ABOVE: Madi Stewart filming in the Caribbean.
ABOVE: Madi Stewart filming in the Caribbean.

Teen shows no fear

MADISON "Madi" Stewart doesn't fear sharks - she loves them.

The Byron Bay 18-year-old underwater film-maker has a passion for them and their survival.

Madi readily admits she's more at home in the water with them than she is with people on land.

Since getting her diving certification at 12, she has logged more than 450 dives in Australia and around the world and most of them have been with sharks.

She says she has more to fear from "unpredictable" humans than sharks, which she describes as "the most predictable perfect life form".

Indeed, she says with millions of sharks slaughtered around the world each year for their fins, they have more to fear than people.

Which is why she is determined to do something about it and to also to "overturn the damage caused by Jaws".

She says five people are killed (by sharks) on average a year around the world, with more people killed by vending machines.

"One of our biggest misconceptions is fear of sharks," she said.

"There are

more than 300 species and only about three species are implicated

in attacks on humans."

Madi says in all her dives with countless numbers of sharks, including hand-feeding them, she has had no "close encounters" or witnessed signs of aggression.

She says sharks are very curious and sometimes it even took a lot to get them to come close, even the bigger ones.

"If you understand them, there is no fear for them," she said. "If you know the truth about them, they are actually quite predictable."

Madi was introduced to the underwater world by her dive master father Ernst, who shares her passion for sharks.

From the age of 14 she opted out of regular school to be home-schooled after readily accepting her father's trade-off offer of an underwater video camera over school fees.

One of the videos she has created since is Man Eating Shark, showing footage of sharks being hand-fed in waters off Nassau, as well as footage of sharks in Australian waters.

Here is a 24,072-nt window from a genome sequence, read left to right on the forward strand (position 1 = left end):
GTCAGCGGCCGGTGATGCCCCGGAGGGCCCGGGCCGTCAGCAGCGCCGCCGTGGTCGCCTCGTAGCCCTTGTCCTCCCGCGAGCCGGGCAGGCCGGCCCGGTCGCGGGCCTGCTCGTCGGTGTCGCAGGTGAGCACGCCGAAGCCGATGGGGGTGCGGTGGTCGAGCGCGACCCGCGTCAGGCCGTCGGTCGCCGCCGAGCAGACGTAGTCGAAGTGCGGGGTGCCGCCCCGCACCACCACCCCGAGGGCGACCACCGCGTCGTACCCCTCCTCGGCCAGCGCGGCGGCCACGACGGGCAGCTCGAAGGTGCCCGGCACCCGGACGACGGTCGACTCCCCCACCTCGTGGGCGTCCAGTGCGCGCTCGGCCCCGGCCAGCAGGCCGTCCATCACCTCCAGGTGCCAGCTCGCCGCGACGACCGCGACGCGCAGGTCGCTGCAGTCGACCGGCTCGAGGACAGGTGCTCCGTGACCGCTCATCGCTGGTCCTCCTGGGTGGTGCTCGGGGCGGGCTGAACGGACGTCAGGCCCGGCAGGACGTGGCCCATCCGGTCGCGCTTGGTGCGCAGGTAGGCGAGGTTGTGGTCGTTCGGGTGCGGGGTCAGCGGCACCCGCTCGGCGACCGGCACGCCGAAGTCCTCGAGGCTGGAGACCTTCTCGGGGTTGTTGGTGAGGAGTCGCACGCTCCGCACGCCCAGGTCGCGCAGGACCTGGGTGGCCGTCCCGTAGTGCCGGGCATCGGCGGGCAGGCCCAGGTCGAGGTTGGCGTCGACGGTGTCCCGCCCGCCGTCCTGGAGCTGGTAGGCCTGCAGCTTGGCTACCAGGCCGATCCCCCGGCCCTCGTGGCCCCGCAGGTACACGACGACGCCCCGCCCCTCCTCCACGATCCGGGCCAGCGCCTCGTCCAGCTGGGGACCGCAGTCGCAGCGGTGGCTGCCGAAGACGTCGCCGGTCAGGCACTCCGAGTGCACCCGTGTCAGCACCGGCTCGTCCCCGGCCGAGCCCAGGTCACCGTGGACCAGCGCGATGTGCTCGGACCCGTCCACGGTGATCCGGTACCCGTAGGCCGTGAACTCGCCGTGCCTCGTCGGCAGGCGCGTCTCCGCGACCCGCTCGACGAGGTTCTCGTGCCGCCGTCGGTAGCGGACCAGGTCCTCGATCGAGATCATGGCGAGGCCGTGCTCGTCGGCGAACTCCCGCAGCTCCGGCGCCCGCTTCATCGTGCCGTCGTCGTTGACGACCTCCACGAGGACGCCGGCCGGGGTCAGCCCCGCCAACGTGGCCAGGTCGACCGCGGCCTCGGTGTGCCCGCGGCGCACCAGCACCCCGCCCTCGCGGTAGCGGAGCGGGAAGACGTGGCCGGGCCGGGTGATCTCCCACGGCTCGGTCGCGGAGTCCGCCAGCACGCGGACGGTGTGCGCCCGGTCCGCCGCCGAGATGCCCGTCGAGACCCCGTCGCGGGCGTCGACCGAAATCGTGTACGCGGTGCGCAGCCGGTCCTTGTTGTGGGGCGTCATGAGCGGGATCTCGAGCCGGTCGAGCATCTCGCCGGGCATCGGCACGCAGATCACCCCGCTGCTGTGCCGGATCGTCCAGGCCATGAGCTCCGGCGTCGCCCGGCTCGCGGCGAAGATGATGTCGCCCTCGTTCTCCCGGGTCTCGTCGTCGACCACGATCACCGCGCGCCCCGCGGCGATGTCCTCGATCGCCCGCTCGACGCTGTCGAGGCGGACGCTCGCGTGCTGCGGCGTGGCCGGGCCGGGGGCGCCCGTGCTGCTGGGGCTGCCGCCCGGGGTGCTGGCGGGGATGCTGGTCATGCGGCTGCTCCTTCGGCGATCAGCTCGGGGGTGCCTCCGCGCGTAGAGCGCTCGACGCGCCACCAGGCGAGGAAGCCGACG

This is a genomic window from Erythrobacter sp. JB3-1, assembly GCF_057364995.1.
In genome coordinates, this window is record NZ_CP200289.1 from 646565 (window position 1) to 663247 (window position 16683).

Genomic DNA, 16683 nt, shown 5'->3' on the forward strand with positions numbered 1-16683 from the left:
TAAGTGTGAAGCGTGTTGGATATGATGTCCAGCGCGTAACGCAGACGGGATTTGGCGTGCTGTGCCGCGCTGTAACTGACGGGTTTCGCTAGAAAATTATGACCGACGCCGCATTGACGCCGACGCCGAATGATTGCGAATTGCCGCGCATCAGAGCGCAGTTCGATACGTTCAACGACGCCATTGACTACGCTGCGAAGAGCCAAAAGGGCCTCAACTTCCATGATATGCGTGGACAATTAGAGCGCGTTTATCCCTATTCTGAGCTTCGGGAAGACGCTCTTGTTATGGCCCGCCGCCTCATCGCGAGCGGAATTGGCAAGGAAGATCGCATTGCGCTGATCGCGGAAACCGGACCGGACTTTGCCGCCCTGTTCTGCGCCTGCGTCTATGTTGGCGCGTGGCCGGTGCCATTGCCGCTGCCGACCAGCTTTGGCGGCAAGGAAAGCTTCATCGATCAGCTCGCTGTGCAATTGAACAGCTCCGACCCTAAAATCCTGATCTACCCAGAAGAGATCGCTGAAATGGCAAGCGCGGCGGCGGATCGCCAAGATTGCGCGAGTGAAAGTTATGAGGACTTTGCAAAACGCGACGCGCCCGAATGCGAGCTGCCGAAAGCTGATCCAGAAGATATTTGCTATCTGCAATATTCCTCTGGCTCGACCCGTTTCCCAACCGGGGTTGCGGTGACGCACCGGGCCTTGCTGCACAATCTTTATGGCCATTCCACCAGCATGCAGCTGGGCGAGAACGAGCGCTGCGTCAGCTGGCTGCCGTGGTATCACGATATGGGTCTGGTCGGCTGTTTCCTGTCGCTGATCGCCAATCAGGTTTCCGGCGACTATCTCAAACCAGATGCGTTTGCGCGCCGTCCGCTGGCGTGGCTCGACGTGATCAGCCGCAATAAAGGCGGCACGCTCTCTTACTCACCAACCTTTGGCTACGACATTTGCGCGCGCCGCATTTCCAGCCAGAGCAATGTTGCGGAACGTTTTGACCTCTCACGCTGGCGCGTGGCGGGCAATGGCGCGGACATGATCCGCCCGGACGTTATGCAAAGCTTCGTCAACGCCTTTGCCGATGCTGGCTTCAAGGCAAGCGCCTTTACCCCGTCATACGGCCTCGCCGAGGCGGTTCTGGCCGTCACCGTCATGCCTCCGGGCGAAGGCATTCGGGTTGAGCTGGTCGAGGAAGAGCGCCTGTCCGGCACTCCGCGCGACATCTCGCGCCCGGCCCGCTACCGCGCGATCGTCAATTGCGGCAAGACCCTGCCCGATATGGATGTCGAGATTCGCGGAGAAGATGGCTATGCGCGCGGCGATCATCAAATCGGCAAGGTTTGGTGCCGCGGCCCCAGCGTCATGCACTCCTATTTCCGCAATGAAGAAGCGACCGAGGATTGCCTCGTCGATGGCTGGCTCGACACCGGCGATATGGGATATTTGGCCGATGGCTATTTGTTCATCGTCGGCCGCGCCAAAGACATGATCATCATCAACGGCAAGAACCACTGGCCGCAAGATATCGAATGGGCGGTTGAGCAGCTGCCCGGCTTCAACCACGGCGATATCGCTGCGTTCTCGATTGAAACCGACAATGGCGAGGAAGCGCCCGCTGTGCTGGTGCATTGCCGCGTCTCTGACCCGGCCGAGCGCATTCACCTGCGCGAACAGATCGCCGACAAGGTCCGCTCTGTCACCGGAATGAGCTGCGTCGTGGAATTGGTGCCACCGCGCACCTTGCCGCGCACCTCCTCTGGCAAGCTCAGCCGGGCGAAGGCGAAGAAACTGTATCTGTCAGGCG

It also shows confronting shark-finning footage from a film called Sharkwater by Rob Stewart.

The title of Madi's video is a deliberate play on words - "man does eat shark, not the other way around" - and she knew it would have an impact on You Tube with people looking for footage of shark attacks. She hopes that when people watch the video they will learn a thing or two about sharks and also about the legal shark fin fishing occurring inside Australia's Great Barrier Reef.

It's that decision by the Federal Government in 2009 to allow 200 commercial gillnet vessels to target sharks inside the Great Barrier Reef Marine Park that she is passionately fighting to overturn.

She says 600 tonnes of shark is taken legally each year, with the meat sold and fins exported as an "Asian delicacy".

Madi says the by-catch includes a number of protected and critically endangered species. Shark netting inside the Great Barrier Reef is being assessed by the Federal Environment Department to see if it is sustainable, with submissions closing tomorrow.

Madi is appealing to anyone who feels the same as her to urgently lodge a submission to sustainablefisheries@environment.gov.au

For more information, go to Madi's website at www.elements5.blogspot.com.


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